Titanic mapped in full with sonar imaging

For the first time in the short history between the sinking of the luxury ocean liner Titanic and now, the wreck site has been completely mapped out using sonar imaging. This feat was accomplished with a series of underwater robots sent to document the wreck starting back in 2010, and the results will be seen by the whole world soon thanks to the History Channel. A documentary is currently in the works surrounding the new findings and renewed sense of understanding this project offers and will be released mid-April.

The robots sent to the icy depths around two full years ago took more than 100,000 photos of the site. These photos were then stitched together by an expedition team with sonar imaging, this map then constructed into the most detail-oriented amalgamation of the ship yet produced. One example of a finding made by this particular project already is the idea that the entire stern of the ship rotated several times on its way down to the bottom of the sea rather than shooting straight down – this type of detail not accurately hypothesized before this series of events.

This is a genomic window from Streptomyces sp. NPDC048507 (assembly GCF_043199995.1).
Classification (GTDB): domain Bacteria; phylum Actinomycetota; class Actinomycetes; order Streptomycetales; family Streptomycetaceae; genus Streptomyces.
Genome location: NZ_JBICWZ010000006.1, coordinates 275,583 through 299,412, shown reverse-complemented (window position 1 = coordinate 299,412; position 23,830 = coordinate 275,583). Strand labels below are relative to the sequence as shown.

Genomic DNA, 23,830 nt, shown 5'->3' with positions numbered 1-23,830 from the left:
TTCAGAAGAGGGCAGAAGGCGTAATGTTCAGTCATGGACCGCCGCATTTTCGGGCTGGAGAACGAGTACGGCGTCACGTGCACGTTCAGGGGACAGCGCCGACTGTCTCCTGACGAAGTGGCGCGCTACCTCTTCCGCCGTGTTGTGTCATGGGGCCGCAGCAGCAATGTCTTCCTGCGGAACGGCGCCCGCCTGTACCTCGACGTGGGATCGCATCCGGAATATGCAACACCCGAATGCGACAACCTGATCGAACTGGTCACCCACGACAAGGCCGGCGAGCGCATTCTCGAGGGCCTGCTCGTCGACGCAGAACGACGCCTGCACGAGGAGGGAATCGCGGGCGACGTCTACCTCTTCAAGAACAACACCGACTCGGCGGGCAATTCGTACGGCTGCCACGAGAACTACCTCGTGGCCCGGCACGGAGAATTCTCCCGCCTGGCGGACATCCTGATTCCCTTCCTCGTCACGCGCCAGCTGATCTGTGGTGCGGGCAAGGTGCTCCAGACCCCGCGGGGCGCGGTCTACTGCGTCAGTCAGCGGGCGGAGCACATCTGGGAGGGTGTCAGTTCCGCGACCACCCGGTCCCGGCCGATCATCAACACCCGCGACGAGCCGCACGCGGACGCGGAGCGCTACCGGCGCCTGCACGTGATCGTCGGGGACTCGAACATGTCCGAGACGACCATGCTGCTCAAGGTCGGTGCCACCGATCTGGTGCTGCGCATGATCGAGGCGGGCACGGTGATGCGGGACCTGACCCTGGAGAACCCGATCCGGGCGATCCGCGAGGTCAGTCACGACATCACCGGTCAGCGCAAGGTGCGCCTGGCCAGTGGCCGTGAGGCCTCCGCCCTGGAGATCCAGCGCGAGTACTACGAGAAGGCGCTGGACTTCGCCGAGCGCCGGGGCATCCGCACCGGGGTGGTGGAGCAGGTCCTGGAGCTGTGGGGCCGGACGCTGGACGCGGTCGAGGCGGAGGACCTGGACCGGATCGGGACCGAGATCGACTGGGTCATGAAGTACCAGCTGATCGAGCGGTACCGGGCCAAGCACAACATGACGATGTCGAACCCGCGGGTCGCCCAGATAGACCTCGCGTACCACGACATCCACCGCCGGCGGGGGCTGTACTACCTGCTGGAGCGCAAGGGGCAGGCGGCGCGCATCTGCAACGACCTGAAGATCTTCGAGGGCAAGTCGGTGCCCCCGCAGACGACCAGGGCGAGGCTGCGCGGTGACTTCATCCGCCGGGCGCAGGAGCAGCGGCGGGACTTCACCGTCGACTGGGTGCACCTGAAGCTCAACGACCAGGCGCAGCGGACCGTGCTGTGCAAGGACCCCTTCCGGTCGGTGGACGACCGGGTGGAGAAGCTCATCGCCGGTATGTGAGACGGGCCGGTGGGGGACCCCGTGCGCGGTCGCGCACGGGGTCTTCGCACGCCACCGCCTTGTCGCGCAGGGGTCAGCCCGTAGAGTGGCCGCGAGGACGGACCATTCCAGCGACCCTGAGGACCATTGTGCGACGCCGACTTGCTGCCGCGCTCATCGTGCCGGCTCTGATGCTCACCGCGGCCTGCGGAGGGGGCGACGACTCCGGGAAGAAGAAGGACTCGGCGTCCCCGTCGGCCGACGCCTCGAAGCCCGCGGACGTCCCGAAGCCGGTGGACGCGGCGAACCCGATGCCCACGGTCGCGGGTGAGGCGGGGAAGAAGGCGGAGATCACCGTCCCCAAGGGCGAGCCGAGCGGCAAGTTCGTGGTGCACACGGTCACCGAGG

As Parks Stephenson, a Titanic historian, told the AP this week:

"With the sonar map, it's like suddenly the entire room lit up and you can go from room to room with a magnifying glass and document it. Nothing like this has ever been done for the Titanic site." – Stephenson

UPDATE: as helpful commenter "indolent83" notes, the 15th of April is the 100th anniversary of the sinking of the Titanic – hence the date of the documentary.

The documentary sharing the details of the findings made between when the ship was re-constructed using this process and now will be shown off in a History Channel special on the 15th of April, 2012. As History Channel's Dirk Hoogstra noted to the AP, this show will display "groundbreaking, jaw-dropping stuff." Can't wait to see it!

[via AP]